Both Palghar and Bhandara-Gondia were BJP seats. The Nationalist Congress Party’s good show in Bhandara-Gondia by wresting the seat from the BJP is a jolt to Fadnavis and Union minister Nitin Gadkari, as the seat falls in their home turf of Vidarbha, which is a stronghold of the ruling party.
The message from Palghar and Bhandara-Gondia is that the anti-Modi lineup would get further boosts in Maharashtra, which has 48 Lok Sabha seats, second only to Uttar Pradesh which has 80.
Maharashtra is the first state where the anti-Modi lineup is growing by the day. While the Congress and NCP have started working together, Raj Thackeray of the Maharashtra Navnirman Sena had only recently called for a Modi-mukt Bharat, showing that he is no more enamoured with the prime minister.
The victory in Bhandara-Gondia is a boost to NCP chief Sharad Pawar, who is planning to recreate the magic of 1998 when under him the Congress and its allies secured 42 of the 48 seats in the state.
For the BJP, the emergence of Fadnavis as a leader in the state has unnerved his detractors from within and outside as he has led the party to victory in various polls, including at the civic and zilla parishad levels. Fadnavis has shown that he is no pushover; his clean image, smartness in cornering rivals and the work done by his government on farm and other sectors is a plus for the BJP.
Indications are that the detractors of the BJP, including the Sena, will come together directly and indirectly in Maharashtra posing a huge challenge to the ruling party. The recent by-polls will give a boost to this anti-Modi opposition group.
In Uttar Pradesh, BJP has to fashion a fresh strategy as the Kairana defeat is the third defeat in succession for the ruling party.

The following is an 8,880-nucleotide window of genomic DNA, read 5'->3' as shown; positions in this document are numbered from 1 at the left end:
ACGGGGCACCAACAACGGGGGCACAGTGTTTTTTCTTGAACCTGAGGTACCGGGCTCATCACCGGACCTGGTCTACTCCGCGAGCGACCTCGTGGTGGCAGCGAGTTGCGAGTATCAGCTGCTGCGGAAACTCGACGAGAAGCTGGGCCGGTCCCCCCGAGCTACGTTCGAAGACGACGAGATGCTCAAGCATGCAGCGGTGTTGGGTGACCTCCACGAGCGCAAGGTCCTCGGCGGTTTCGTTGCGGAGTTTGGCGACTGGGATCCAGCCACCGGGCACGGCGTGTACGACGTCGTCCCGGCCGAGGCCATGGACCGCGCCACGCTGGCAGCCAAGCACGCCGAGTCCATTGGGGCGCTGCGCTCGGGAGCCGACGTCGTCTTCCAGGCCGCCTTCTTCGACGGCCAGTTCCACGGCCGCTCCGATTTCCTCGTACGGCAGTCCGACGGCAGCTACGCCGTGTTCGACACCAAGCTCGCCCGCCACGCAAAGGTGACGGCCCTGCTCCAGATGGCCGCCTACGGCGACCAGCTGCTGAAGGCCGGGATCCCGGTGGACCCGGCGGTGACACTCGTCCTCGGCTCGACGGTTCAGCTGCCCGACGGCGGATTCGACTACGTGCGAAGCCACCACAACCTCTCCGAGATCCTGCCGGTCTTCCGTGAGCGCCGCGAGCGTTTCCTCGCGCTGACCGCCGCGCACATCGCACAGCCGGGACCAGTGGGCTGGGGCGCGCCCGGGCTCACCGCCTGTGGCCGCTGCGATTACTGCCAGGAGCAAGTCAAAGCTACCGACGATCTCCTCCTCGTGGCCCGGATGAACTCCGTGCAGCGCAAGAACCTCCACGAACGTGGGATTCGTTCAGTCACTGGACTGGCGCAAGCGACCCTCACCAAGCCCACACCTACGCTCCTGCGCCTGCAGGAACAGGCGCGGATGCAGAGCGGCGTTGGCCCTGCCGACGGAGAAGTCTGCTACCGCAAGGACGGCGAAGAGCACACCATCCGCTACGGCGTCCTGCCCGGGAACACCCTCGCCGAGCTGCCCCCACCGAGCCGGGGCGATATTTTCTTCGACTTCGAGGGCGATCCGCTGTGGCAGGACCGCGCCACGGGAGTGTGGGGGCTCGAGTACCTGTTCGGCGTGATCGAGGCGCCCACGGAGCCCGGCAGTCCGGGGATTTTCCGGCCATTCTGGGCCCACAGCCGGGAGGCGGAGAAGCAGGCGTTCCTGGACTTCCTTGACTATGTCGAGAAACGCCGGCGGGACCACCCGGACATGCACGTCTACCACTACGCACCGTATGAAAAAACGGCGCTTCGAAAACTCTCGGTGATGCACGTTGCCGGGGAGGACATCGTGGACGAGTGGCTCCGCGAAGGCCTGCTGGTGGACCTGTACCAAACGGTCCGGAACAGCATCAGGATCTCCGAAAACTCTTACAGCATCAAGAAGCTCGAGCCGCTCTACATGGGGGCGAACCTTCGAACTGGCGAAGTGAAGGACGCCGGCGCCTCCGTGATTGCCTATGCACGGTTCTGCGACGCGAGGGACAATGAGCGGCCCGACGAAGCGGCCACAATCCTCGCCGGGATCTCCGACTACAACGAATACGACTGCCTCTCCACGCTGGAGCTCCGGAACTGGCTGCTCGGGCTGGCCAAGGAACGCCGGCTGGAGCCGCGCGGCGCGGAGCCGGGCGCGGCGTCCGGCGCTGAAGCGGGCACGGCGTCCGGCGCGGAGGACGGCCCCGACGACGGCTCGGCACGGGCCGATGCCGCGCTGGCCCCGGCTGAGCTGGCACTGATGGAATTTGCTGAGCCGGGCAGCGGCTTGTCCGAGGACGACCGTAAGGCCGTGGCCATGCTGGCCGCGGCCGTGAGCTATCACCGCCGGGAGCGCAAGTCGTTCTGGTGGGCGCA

The BJP had created history last year by winning the key state in a massive way in the back of its 2014 show in the Lok Sabha polls, bagging 73 of the total 80 seats along with the allies.
For the prime minister, who has declared himself a “UP wala”, the challenge is growing by the day as Adityanath’s command of the state is seeing the party sliding fast.
The trouble for the prime minister is that this time he cannot blame the ‘Yogi’ completely. Modi had gone himself to Baghpat near Kairana for the inauguration of an ambitious road and had not only praised the leadership of the chief minister but his style of functioning too.
As a political commentator put it, the problem with Adityanath is that being a mathadhish (head of a mutt), he acts on his own without consulting anyone.
The BJP’s latest poster boy of Hindutva is turning into a flop politically, as Adityanath is blundering his way; while its smart man of development in Maharashtra has created a niche for himself in the premier state, unmindful of the odds.
As Rashtriya Lok Dal’s Jayant Chaudhary remarked, “ganna” (sugarcane) has won over “Jinnah” and “danga” (riots) in the Kairana by-poll. The politics of development is taking centre stage once again in the key state, despite attempts to promote politics of polarisation.
It is an exciting time politically both in Uttar Pradesh and Maharashtra, which together with Bihar will mainly decide the battle for New Delhi in 2019.
Sunil Gatade is a Delhi-based journalist.